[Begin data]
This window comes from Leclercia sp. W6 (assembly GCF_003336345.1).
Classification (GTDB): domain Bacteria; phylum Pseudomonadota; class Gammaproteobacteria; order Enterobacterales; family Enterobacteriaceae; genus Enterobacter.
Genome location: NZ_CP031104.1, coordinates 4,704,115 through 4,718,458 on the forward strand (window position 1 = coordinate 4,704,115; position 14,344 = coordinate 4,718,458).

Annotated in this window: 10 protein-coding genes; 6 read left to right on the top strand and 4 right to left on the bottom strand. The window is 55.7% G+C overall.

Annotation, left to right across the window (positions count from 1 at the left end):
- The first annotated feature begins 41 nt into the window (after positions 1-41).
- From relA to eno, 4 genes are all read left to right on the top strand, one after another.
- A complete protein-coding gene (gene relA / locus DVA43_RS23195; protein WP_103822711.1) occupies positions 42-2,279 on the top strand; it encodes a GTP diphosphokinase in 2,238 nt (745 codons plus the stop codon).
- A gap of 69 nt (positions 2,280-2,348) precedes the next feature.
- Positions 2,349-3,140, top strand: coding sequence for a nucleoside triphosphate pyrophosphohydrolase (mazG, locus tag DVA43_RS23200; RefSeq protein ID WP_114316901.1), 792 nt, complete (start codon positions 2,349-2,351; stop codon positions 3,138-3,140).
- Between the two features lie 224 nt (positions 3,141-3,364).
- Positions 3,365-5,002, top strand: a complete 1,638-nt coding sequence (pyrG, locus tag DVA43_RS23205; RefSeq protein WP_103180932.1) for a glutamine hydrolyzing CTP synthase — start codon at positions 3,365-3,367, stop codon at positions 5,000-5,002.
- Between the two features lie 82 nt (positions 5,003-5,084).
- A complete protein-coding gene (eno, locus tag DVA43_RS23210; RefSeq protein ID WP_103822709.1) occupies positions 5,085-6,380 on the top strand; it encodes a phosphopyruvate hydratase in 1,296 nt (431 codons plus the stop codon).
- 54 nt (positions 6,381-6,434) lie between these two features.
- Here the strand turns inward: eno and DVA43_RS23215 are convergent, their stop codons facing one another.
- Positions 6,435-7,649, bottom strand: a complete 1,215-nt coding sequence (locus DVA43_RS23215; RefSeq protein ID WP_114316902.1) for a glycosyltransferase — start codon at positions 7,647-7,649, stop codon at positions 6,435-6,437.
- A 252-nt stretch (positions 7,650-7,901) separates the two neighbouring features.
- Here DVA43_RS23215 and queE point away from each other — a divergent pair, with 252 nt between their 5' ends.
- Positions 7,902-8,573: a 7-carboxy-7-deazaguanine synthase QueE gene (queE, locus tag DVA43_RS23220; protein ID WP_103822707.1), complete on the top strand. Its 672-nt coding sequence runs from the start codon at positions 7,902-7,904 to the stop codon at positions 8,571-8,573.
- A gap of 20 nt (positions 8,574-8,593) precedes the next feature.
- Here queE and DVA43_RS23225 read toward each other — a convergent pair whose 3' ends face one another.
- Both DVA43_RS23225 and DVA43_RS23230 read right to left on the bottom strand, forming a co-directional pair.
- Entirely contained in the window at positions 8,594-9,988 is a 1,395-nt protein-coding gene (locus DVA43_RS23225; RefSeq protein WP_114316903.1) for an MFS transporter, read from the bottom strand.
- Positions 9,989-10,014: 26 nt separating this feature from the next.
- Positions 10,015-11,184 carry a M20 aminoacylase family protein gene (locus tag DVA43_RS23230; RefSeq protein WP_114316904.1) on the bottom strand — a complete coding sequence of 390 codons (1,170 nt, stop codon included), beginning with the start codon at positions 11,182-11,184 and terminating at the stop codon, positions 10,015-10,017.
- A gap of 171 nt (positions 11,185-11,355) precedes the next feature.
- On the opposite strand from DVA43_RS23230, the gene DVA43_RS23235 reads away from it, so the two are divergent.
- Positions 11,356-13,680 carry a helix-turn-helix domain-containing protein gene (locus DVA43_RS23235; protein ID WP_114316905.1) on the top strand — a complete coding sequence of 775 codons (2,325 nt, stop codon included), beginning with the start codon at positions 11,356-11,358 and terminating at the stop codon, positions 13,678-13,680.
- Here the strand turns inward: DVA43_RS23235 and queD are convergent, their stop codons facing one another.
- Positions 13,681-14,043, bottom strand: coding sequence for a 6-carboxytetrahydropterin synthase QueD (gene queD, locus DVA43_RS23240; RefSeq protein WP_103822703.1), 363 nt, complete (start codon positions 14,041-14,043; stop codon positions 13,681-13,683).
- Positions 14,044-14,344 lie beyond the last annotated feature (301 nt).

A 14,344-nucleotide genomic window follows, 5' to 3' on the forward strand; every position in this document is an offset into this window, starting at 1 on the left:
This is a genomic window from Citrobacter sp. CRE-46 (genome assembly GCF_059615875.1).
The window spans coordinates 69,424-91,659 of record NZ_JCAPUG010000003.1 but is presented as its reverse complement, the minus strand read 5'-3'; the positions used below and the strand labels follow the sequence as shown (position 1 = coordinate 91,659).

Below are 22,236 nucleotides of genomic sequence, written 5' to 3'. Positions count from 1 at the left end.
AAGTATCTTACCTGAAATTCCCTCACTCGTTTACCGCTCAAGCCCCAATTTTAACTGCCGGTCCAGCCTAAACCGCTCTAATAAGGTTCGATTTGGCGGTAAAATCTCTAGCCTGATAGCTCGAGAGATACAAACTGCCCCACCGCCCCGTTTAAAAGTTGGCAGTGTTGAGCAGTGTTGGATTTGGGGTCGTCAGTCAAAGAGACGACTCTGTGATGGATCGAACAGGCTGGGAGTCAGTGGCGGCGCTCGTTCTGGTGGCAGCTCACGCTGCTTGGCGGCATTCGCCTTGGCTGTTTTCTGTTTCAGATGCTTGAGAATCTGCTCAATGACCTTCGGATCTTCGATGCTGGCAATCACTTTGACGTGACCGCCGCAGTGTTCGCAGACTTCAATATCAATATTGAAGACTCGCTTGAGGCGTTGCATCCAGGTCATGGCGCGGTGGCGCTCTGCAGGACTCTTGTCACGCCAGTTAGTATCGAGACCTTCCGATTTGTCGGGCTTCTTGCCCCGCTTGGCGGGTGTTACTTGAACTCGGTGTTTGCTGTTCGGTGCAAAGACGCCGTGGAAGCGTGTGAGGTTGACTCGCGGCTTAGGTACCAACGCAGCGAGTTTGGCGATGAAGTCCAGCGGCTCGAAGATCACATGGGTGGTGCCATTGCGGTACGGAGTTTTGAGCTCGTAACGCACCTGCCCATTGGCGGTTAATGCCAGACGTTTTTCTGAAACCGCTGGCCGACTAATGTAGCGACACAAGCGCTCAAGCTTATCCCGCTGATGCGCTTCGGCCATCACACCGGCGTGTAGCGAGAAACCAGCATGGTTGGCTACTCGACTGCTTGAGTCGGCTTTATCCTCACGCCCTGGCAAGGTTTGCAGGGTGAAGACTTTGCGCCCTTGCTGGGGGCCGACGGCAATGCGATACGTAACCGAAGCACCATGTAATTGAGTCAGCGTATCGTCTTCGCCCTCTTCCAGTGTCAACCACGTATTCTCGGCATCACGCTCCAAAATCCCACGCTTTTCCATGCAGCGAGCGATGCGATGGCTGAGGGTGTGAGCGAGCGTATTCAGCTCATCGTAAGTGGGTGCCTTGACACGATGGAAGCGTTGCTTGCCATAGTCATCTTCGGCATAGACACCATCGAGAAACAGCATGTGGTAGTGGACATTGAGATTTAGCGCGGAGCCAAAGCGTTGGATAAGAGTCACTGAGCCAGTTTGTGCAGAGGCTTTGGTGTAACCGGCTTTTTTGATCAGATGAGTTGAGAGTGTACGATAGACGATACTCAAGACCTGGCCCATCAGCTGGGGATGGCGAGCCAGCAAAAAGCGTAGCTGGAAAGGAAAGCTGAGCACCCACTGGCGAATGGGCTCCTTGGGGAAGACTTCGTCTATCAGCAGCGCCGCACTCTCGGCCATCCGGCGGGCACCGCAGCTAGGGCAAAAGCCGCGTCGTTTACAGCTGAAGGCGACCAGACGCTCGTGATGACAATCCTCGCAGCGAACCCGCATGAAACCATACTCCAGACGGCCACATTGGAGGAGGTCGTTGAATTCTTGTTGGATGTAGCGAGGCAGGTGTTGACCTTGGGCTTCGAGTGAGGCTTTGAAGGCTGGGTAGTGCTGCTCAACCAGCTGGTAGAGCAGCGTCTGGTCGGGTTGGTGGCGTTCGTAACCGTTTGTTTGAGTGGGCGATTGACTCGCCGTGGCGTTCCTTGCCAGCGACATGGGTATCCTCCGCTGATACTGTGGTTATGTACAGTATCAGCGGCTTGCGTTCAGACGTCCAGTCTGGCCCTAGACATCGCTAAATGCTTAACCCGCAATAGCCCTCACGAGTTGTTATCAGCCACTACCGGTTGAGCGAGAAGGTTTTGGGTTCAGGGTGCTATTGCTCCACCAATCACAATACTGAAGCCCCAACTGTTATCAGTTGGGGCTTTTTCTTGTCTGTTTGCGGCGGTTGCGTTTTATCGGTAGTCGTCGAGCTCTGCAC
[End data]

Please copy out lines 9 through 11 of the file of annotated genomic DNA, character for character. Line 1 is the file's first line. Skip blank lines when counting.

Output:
- A gap of 69 nt (positions 2,280-2,348) precedes the next feature.
- Positions 2,349-3,140, top strand: coding sequence for a nucleoside triphosphate pyrophosphohydrolase (mazG, locus tag DVA43_RS23200; RefSeq protein ID WP_114316901.1), 792 nt, complete (start codon positions 2,349-2,351; stop codon positions 3,138-3,140).
- Between the two features lie 224 nt (positions 3,141-3,364).